Unsupervised Hierarchical Cluster Analysis

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Because of its simplicity and ease of interpretation agglomerative unsupervised hierarchical cluster analysis (UHCA) enjoys great popularity for analysis of microbial mass spectra. Agglomerative UHCA is a method of cluster analysis in which a bottom up approach is used to obtain a hierarchy of clusters. The main idea of UHCA is to organize patterns (spectra) into meaningful or useful groups using some type of similarity measure. The technique belongs to the data-driven (unsupervised) classification techniques which are particularly useful for extracting information from unclassified patterns, or during an exploratory phase of pattern recognition.
In the MicrobeMS implementation hierarchical clustering of mass spectra requires peak tables which should be obtained by means of identical parameters and procedures for spectral pre-processing and peak detection.

See also | hierarchical clustering (Wikipedia)

Hierarchical clustering - the algorithm

  • First, a distance matrix is calculated which contains information on the similarity of spectra. This matrix is symmetric and of size n x n, where n is the number of spectra. One can choose between four different options to obtain inter-spectral distances: Euclidean distance, Correlation (default method), standardized Euclidean distance and City Block distance.
  • Next, the two most similar spectra, that are spectra with the smallest inter-spectral distance, are determined.
  • These spectra are combined to form the first cluster object.
  • The spectral distances between all remaining spectra and the new object have to be re-calculated. MicrobMS offers five different cluster methods: Ward's algorithm, single linkage, average linkage, complete linkage and centroid linkage.
  • A new search for the two most similar objects (spectra or clusters) is initiated. These objects are merged and again, the distance values for the newly formed cluster are determined.
  • This procedure is performed n-1 times until only one cluster remains.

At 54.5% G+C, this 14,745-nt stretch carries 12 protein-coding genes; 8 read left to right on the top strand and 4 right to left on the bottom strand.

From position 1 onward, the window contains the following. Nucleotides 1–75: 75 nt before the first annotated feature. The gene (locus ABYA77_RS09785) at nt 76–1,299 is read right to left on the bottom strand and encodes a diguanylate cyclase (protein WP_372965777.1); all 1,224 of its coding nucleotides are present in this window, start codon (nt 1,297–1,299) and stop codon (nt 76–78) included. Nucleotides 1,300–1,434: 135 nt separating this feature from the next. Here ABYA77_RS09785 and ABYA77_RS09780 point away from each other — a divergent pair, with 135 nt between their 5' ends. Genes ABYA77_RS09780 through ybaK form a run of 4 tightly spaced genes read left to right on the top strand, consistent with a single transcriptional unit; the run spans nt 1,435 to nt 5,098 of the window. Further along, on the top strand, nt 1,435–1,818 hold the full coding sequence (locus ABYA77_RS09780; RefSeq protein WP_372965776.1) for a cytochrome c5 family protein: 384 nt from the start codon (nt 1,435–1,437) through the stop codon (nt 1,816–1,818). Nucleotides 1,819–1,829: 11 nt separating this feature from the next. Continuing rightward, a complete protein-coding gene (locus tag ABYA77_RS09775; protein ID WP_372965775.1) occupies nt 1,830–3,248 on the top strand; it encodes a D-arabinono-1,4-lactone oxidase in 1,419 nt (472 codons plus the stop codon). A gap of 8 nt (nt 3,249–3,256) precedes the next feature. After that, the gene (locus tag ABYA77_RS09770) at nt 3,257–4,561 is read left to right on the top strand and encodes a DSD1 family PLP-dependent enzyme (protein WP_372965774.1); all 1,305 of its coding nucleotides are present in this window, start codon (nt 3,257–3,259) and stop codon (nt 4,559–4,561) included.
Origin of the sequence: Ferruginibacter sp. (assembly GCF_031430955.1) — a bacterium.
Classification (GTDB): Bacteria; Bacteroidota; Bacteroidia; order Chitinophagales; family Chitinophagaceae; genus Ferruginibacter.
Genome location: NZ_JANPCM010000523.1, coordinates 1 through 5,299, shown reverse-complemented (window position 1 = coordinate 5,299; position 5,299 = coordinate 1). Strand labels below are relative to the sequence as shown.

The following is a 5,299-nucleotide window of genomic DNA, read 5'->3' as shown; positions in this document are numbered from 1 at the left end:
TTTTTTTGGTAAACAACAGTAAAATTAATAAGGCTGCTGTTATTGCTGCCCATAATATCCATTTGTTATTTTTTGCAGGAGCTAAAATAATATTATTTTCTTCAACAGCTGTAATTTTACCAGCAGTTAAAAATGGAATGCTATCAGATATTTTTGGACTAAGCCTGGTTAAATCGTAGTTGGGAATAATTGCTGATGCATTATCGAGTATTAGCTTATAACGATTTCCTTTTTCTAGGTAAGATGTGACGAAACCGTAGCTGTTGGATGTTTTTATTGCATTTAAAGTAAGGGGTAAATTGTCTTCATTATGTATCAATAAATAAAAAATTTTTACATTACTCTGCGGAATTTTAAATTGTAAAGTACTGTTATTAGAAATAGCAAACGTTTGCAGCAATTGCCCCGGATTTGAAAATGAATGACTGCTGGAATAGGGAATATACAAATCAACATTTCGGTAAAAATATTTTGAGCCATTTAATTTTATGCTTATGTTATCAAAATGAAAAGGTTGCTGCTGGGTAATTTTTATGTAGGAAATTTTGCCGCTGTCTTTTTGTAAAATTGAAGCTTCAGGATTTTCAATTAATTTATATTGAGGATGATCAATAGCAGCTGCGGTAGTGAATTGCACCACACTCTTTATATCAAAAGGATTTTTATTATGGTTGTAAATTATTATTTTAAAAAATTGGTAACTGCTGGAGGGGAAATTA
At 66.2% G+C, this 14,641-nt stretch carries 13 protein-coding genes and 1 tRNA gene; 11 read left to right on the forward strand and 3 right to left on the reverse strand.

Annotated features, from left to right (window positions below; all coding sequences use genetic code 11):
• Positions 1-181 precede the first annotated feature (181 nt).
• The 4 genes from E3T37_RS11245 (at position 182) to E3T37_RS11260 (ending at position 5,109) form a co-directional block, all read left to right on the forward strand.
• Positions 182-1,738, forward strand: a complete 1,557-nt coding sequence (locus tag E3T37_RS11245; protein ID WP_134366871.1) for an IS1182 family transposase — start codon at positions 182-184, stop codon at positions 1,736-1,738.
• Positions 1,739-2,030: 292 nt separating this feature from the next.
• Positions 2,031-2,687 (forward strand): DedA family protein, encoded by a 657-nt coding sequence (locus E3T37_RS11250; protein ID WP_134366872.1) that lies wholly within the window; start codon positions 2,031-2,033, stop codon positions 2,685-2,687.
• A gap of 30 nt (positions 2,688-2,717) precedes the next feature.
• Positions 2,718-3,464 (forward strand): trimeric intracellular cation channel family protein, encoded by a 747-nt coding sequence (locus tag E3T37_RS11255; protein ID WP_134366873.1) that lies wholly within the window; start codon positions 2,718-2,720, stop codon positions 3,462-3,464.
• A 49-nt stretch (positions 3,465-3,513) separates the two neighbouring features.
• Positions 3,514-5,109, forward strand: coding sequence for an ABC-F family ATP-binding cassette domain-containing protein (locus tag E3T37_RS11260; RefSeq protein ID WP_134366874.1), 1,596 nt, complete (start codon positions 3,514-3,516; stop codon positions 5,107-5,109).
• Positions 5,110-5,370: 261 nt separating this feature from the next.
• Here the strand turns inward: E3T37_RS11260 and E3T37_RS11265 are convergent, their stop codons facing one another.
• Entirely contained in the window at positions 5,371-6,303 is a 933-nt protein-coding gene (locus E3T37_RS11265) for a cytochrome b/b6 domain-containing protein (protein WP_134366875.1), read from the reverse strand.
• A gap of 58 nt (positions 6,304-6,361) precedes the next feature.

The fusion sequence can be represented as a dendrogram, a tree-like structure which gives a graphical illustration of the similarity of mass spectral fingerprints (see screenshot below). Hierarchical clustering has been extensively used to produce dendrograms which give useful information on the relatedness of the spectra.

Prerequisites and spectra pre-processing

Cluster analysis of mass spectra requires mass spectral peak tables (minimum number: 3) which should ideally be produced on the basis of standardized parameters of peak detection. For cluster analysis, it is recommended to perform the following sequence of steps:

  • Load MALDI-TOF mass spectra: Load spectral data in the Bruker format or Import mass spectral data from mzXML data (Shimadzu/bioMérieux)
  • Average mass spectra (optional, cluster analysis can be done with single and/or average spectra)
  • Spectral pre-processing: smoothing, baseline correction, normalization, cut, auto-calibration, data reduction
  • Peak detection by using standardized parameters (recommendation: set the parameter number of peaks to values between 25 and 50).
  • Select the peak tables and create a peak table database: for this, press the button add in the PEAK DATABASE tab, or alternatively select add db entry from the Peak Database menu bar.
  • Press then the button hierarch clustering from the ANALYSIS tab, or select hierarchical clustering from the Analysis menu bar.
  • Cluster analysis can be performed also from peak table lists stored during earlier MicrobeMS sessions: Open the hierarchical clustering window by pressing the button hierarch clustering from the ANALYSIS tab, or select hierarchical clustering from the Analysis menu bar. The peak table list can be then directly loaded.

Parameters of UHCA

  • use weightings: checkbox defining whether peak tables with weighting factors (see format of peak tables) or peak tables with barcode values (only the values of 1 or 0 are allowed) are used as inputs for UHCA.
  • mass ranges (m/z): these edit fields allow defining up to five different m/z range windows. Note that only peaks from the indicated regions are considered. Check the appropriate checkbox and indicate an adjustment factor between 0 and 1 (1 - full importance (default), 0 - no importance). Regions must not overlap!
  • allowed mass tolerance [ppm]: defines the relative width of mass regions, or intervals, in which spectra are diveded: [M-ppm/2 M+ppm/2], with M being the m/z position of a given interval center and ppm given in parts per million units. Example: if M equals m/z 5000 and ppm is 1000, the resulting interval will cover the following spectral region: [4997.5 - 5002.5] (in m/z units). Only in cases where peaks from distinct spectral measurements fall within the borders of the same m/z interval they are treated as beeing identical.
  • distance method: allows to define the type of distance method: Euclidean distance, Correlation (default method), standardized Euclidean distance and City Block distance (also known as Manhattan distance)
  • clustering method: Permits to chose between the following methods: Ward's algorithm (default), single linkage, average linkage, complete linkage and centroid linkage.
  • database info: shows the content of the actual database of peak tables. The button load allows to load a peak list file (*.pkf) stored during earlier MicrobeMS sessions.
  • cluster: UHCA is performed and the dendrogram is displayed when this button has been pressed.

Screenshot of the cluster analysis window